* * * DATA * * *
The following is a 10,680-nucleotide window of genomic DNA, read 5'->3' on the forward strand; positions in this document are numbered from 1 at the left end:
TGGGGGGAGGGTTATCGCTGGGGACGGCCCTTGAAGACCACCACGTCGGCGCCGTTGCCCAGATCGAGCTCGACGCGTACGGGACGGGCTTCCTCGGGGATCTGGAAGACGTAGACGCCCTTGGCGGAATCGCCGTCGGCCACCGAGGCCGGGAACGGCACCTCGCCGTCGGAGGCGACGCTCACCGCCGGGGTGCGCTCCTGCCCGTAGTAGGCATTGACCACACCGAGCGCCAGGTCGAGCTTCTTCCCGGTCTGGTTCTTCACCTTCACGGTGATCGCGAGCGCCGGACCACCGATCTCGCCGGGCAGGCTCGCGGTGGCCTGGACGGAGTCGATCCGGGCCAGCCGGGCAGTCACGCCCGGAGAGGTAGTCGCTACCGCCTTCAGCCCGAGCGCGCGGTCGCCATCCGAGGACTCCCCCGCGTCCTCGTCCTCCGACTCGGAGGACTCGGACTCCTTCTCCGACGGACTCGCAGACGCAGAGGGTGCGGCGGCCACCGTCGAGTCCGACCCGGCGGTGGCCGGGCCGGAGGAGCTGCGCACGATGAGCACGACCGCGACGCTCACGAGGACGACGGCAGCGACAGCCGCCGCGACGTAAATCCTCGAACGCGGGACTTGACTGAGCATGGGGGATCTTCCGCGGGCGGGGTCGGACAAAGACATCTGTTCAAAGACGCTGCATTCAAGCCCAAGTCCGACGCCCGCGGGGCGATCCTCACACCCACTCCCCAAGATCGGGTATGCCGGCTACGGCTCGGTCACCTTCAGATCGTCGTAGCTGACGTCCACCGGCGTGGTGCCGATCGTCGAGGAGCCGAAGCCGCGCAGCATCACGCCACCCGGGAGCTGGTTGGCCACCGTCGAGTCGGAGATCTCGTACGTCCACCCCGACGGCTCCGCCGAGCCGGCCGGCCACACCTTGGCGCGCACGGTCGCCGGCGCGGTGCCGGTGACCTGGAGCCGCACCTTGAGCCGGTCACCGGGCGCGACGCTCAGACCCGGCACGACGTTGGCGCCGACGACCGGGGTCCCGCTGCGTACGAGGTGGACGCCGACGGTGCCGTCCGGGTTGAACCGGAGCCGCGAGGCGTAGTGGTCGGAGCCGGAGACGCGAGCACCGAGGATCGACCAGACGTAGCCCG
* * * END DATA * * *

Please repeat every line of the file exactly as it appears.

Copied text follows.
The following is a 10,680-nucleotide window of genomic DNA, read 5'->3' on the forward strand; positions in this document are numbered from 1 at the left end:
TGGGGGGAGGGTTATCGCTGGGGACGGCCCTTGAAGACCACCACGTCGGCGCCGTTGCCCAGATCGAGCTCGACGCGTACGGGACGGGCTTCCTCGGGGATCTGGAAGACGTAGACGCCCTTGGCGGAATCGCCGTCGGCCACCGAGGCCGGGAACGGCACCTCGCCGTCGGAGGCGACGCTCACCGCCGGGGTGCGCTCCTGCCCGTAGTAGGCATTGACCACACCGAGCGCCAGGTCGAGCTTCTTCCCGGTCTGGTTCTTCACCTTCACGGTGATCGCGAGCGCCGGACCACCGATCTCGCCGGGCAGGCTCGCGGTGGCCTGGACGGAGTCGATCCGGGCCAGCCGGGCAGTCACGCCCGGAGAGGTAGTCGCTACCGCCTTCAGCCCGAGCGCGCGGTCGCCATCCGAGGACTCCCCCGCGTCCTCGTCCTCCGACTCGGAGGACTCGGACTCCTTCTCCGACGGACTCGCAGACGCAGAGGGTGCGGCGGCCACCGTCGAGTCCGACCCGGCGGTGGCCGGGCCGGAGGAGCTGCGCACGATGAGCACGACCGCGACGCTCACGAGGACGACGGCAGCGACAGCCGCCGCGACGTAAATCCTCGAACGCGGGACTTGACTGAGCATGGGGGATCTTCCGCGGGCGGGGTCGGACAAAGACATCTGTTCAAAGACGCTGCATTCAAGCCCAAGTCCGACGCCCGCGGGGCGATCCTCACACCCACTCCCCAAGATCGGGTATGCCGGCTACGGCTCGGTCACCTTCAGATCGTCGTAGCTGACGTCCACCGGCGTGGTGCCGATCGTCGAGGAGCCGAAGCCGCGCAGCATCACGCCACCCGGGAGCTGGTTGGCCACCGTCGAGTCGGAGATCTCGTACGTCCACCCCGACGGCTCCGCCGAGCCGGCCGGCCACACCTTGGCGCGCACGGTCGCCGGCGCGGTGCCGGTGACCTGGAGCCGCACCTTGAGCCGGTCACCGGGCGCGACGCTCAGACCCGGCACGACGTTGGCGCCGACGACCGGGGTCCCGCTGCGTACGAGGTGGACGCCGACGGTGCCGTCCGGGTTGAACCGGAGCCGCGAGGCGTAGTGGTCGGAGCCGGAGACGCGAGCACCGAGGATCGACCAGACGTAGCCCG